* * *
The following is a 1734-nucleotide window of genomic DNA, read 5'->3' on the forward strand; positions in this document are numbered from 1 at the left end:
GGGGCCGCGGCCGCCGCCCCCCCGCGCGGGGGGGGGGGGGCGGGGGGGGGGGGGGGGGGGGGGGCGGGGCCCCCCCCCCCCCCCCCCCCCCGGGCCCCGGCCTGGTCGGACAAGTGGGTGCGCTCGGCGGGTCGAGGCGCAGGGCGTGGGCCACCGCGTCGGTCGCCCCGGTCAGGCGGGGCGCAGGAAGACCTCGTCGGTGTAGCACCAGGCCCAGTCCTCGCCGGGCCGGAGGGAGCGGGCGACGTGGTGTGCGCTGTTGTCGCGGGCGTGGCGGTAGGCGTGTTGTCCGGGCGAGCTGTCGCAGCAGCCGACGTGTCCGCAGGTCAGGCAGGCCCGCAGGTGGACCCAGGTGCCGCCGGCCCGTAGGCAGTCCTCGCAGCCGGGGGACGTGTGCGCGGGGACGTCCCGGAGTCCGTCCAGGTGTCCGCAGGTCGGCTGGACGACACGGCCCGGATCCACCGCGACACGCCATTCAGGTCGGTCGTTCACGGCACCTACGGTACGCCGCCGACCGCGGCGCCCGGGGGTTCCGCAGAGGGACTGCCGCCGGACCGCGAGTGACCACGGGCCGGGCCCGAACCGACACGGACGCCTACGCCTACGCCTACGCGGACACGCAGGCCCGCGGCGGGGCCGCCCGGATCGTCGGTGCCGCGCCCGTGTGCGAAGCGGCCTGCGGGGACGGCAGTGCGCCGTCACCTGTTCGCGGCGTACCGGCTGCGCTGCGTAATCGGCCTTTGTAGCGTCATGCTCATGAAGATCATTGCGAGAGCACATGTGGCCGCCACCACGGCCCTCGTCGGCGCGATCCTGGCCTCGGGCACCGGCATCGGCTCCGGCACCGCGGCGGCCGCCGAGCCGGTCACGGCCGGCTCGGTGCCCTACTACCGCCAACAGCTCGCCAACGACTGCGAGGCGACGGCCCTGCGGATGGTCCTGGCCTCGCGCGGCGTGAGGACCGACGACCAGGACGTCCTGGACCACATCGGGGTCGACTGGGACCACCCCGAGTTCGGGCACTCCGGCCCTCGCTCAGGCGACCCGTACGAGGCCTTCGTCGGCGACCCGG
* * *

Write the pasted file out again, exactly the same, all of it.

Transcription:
The following is a 1734-nucleotide window of genomic DNA, read 5'->3' on the forward strand; positions in this document are numbered from 1 at the left end:
GGGGCCGCGGCCGCCGCCCCCCCGCGCGGGGGGGGGGGGGCGGGGGGGGGGGGGGGGGGGGGGGCGGGGCCCCCCCCCCCCCCCCCCCCCCGGGCCCCGGCCTGGTCGGACAAGTGGGTGCGCTCGGCGGGTCGAGGCGCAGGGCGTGGGCCACCGCGTCGGTCGCCCCGGTCAGGCGGGGCGCAGGAAGACCTCGTCGGTGTAGCACCAGGCCCAGTCCTCGCCGGGCCGGAGGGAGCGGGCGACGTGGTGTGCGCTGTTGTCGCGGGCGTGGCGGTAGGCGTGTTGTCCGGGCGAGCTGTCGCAGCAGCCGACGTGTCCGCAGGTCAGGCAGGCCCGCAGGTGGACCCAGGTGCCGCCGGCCCGTAGGCAGTCCTCGCAGCCGGGGGACGTGTGCGCGGGGACGTCCCGGAGTCCGTCCAGGTGTCCGCAGGTCGGCTGGACGACACGGCCCGGATCCACCGCGACACGCCATTCAGGTCGGTCGTTCACGGCACCTACGGTACGCCGCCGACCGCGGCGCCCGGGGGTTCCGCAGAGGGACTGCCGCCGGACCGCGAGTGACCACGGGCCGGGCCCGAACCGACACGGACGCCTACGCCTACGCCTACGCGGACACGCAGGCCCGCGGCGGGGCCGCCCGGATCGTCGGTGCCGCGCCCGTGTGCGAAGCGGCCTGCGGGGACGGCAGTGCGCCGTCACCTGTTCGCGGCGTACCGGCTGCGCTGCGTAATCGGCCTTTGTAGCGTCATGCTCATGAAGATCATTGCGAGAGCACATGTGGCCGCCACCACGGCCCTCGTCGGCGCGATCCTGGCCTCGGGCACCGGCATCGGCTCCGGCACCGCGGCGGCCGCCGAGCCGGTCACGGCCGGCTCGGTGCCCTACTACCGCCAACAGCTCGCCAACGACTGCGAGGCGACGGCCCTGCGGATGGTCCTGGCCTCGCGCGGCGTGAGGACCGACGACCAGGACGTCCTGGACCACATCGGGGTCGACTGGGACCACCCCGAGTTCGGGCACTCCGGCCCTCGCTCAGGCGACCCGTACGAGGCCTTCGTCGGCGACCCGG